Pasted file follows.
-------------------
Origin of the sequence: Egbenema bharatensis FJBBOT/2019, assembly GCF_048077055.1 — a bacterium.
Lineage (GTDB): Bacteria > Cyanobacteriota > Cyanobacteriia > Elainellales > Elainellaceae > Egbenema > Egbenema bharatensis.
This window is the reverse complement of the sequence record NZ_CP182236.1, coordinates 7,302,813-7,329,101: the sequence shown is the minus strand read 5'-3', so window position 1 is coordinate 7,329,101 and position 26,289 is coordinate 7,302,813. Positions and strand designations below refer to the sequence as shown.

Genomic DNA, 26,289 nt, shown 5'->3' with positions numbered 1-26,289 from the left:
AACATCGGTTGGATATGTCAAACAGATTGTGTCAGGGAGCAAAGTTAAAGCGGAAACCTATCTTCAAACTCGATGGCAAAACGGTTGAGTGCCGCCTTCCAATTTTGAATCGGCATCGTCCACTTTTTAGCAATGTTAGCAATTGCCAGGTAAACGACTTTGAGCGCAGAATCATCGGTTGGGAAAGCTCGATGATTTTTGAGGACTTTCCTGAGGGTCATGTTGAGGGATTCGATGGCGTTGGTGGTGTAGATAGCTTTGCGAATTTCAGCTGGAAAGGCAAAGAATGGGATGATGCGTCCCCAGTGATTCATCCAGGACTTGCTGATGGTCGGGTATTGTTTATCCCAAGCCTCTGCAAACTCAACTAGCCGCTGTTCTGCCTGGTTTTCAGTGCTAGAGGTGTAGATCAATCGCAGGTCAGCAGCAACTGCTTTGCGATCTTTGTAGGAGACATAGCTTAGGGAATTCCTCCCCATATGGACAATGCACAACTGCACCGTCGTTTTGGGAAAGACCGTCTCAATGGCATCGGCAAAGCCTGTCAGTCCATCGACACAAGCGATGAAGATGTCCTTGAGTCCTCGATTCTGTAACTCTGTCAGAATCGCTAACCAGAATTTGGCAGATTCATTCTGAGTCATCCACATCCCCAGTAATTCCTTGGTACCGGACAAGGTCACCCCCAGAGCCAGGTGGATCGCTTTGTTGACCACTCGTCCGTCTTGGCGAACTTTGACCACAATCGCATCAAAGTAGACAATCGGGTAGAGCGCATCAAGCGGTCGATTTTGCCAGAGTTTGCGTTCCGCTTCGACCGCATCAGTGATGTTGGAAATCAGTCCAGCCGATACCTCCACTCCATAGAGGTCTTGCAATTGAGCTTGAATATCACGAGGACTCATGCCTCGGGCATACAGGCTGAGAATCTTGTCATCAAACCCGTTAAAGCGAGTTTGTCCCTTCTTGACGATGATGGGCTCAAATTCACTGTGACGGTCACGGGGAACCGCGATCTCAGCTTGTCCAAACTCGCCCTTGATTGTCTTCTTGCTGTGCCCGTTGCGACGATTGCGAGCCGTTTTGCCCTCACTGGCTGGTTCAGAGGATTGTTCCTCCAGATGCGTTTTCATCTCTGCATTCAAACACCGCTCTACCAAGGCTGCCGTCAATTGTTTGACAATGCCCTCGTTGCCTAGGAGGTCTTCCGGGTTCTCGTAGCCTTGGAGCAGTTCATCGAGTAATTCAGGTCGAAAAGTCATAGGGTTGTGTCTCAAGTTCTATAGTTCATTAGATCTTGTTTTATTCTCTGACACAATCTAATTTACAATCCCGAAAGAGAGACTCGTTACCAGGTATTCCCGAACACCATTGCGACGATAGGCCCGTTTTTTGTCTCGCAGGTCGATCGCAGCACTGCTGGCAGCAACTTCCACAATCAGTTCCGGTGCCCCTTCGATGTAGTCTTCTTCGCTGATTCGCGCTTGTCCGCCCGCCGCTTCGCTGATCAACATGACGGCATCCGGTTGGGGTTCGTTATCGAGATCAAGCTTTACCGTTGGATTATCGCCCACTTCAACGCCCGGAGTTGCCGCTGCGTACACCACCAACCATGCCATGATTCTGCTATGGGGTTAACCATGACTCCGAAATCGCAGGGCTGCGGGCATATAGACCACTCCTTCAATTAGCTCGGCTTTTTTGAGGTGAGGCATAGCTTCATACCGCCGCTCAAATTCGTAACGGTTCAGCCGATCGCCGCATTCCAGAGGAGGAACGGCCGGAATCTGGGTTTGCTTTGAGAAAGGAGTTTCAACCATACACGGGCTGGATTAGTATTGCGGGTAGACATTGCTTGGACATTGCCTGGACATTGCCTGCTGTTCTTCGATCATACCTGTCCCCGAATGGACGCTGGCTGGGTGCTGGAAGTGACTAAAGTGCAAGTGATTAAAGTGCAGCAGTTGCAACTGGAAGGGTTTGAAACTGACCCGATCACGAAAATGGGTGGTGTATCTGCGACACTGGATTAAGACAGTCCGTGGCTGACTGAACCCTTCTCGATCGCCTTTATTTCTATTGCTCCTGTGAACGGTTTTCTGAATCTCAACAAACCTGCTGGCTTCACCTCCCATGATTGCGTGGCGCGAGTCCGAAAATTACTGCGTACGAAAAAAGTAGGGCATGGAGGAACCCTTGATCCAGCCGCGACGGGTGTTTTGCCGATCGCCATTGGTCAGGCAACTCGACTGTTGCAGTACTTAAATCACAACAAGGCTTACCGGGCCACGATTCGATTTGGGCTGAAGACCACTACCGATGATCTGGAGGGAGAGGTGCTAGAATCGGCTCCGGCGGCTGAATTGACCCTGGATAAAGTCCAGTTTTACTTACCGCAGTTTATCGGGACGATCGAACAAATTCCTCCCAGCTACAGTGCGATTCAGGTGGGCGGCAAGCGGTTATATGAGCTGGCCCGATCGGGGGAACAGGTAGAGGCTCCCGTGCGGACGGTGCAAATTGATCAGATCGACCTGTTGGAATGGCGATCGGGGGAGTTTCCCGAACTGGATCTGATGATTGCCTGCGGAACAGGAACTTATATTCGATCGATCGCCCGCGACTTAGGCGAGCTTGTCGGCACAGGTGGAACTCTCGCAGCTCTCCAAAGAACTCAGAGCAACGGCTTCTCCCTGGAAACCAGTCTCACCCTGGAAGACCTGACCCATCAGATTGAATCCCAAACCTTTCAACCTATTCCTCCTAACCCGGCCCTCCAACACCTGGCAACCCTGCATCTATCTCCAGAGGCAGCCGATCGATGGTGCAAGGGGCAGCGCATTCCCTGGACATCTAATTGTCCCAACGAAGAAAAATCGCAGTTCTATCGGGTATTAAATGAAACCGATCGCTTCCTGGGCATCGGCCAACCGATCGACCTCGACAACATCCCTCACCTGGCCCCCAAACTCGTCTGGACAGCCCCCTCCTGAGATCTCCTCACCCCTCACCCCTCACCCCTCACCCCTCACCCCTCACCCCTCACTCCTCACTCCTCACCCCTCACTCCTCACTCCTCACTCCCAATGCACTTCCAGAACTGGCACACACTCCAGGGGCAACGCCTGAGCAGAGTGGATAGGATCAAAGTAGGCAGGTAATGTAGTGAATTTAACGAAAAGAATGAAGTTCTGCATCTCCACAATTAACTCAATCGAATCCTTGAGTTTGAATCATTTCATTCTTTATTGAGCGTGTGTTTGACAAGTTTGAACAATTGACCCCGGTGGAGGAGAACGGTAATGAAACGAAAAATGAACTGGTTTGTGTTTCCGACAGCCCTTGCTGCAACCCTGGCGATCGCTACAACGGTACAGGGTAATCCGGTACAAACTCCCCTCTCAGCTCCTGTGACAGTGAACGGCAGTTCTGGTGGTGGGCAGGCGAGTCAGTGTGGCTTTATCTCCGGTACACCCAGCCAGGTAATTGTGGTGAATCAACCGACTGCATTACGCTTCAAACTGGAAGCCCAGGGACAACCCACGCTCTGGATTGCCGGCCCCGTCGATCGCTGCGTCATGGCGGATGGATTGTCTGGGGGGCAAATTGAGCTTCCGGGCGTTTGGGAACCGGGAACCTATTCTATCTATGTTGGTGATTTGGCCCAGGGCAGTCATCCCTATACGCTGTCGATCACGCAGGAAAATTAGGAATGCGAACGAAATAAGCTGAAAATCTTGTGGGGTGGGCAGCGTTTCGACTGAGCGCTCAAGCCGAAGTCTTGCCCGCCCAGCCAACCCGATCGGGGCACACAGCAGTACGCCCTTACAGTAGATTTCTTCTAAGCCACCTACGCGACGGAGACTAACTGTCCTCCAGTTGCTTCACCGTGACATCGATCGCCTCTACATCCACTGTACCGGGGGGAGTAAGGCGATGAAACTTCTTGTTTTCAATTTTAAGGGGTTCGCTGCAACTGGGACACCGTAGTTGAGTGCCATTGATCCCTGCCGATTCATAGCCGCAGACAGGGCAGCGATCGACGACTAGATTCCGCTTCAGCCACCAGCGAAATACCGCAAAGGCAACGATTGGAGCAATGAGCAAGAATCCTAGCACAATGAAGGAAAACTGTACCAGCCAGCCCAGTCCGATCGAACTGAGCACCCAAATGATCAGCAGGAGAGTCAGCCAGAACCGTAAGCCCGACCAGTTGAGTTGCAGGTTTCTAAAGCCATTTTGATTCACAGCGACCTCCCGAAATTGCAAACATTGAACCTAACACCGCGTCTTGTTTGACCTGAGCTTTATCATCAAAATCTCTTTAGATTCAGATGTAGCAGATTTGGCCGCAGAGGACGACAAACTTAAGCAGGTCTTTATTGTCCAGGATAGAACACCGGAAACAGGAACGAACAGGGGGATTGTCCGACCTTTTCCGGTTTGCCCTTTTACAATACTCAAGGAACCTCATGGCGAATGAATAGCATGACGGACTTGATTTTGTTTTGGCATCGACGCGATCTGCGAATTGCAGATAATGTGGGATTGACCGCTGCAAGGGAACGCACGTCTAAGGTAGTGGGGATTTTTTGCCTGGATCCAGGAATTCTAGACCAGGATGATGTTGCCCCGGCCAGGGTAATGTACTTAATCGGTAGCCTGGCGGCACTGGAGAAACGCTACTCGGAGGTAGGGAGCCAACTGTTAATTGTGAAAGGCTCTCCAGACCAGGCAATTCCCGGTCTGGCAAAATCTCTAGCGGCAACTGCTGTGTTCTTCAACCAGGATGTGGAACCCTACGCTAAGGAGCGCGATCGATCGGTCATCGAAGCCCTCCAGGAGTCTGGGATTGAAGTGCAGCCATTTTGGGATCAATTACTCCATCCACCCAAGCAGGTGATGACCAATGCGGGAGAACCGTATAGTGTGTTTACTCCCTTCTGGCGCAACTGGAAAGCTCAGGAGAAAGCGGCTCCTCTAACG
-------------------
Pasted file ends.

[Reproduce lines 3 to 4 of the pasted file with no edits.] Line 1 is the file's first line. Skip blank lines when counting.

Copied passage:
This window is the reverse complement of the sequence record NZ_CP182236.1, coordinates 7,302,813-7,329,101: the sequence shown is the minus strand read 5'-3', so window position 1 is coordinate 7,329,101 and position 26,289 is coordinate 7,302,813. Positions and strand designations below refer to the sequence as shown.

Genomic DNA, 26,289 nt, shown 5'->3' with positions numbered 1-26,289 from the left: